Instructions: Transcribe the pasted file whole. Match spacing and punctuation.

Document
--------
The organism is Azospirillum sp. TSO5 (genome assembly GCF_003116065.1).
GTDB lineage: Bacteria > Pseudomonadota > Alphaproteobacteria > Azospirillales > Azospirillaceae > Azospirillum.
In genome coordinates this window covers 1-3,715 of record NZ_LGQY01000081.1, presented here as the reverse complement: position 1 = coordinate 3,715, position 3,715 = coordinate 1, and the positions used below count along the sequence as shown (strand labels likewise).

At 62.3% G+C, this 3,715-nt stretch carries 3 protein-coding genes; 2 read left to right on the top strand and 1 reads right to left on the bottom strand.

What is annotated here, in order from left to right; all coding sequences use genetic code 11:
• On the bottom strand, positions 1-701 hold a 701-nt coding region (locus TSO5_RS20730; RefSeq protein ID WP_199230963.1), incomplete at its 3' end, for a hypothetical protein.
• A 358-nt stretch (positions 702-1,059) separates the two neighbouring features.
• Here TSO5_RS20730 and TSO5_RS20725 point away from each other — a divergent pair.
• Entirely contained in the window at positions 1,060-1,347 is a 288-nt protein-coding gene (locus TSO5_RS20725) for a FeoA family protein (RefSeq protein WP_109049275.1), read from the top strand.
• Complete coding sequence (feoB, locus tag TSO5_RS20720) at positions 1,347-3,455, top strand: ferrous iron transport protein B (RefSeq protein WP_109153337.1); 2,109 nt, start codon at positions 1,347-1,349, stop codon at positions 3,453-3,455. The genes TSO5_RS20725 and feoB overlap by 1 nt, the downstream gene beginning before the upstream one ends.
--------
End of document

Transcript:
The organism is Azospirillum sp. TSO5 (genome assembly GCF_003116065.1).
GTDB lineage: Bacteria > Pseudomonadota > Alphaproteobacteria > Azospirillales > Azospirillaceae > Azospirillum.
In genome coordinates this window covers 1-3,715 of record NZ_LGQY01000081.1, presented here as the reverse complement: position 1 = coordinate 3,715, position 3,715 = coordinate 1, and the positions used below count along the sequence as shown (strand labels likewise).

At 62.3% G+C, this 3,715-nt stretch carries 3 protein-coding genes; 2 read left to right on the top strand and 1 reads right to left on the bottom strand.

What is annotated here, in order from left to right; all coding sequences use genetic code 11:
• On the bottom strand, positions 1-701 hold a 701-nt coding region (locus TSO5_RS20730; RefSeq protein ID WP_199230963.1), incomplete at its 3' end, for a hypothetical protein.
• A 358-nt stretch (positions 702-1,059) separates the two neighbouring features.
• Here TSO5_RS20730 and TSO5_RS20725 point away from each other — a divergent pair.
• Entirely contained in the window at positions 1,060-1,347 is a 288-nt protein-coding gene (locus TSO5_RS20725) for a FeoA family protein (RefSeq protein WP_109049275.1), read from the top strand.
• Complete coding sequence (feoB, locus tag TSO5_RS20720) at positions 1,347-3,455, top strand: ferrous iron transport protein B (RefSeq protein WP_109153337.1); 2,109 nt, start codon at positions 1,347-1,349, stop codon at positions 3,453-3,455. The genes TSO5_RS20725 and feoB overlap by 1 nt, the downstream gene beginning before the upstream one ends.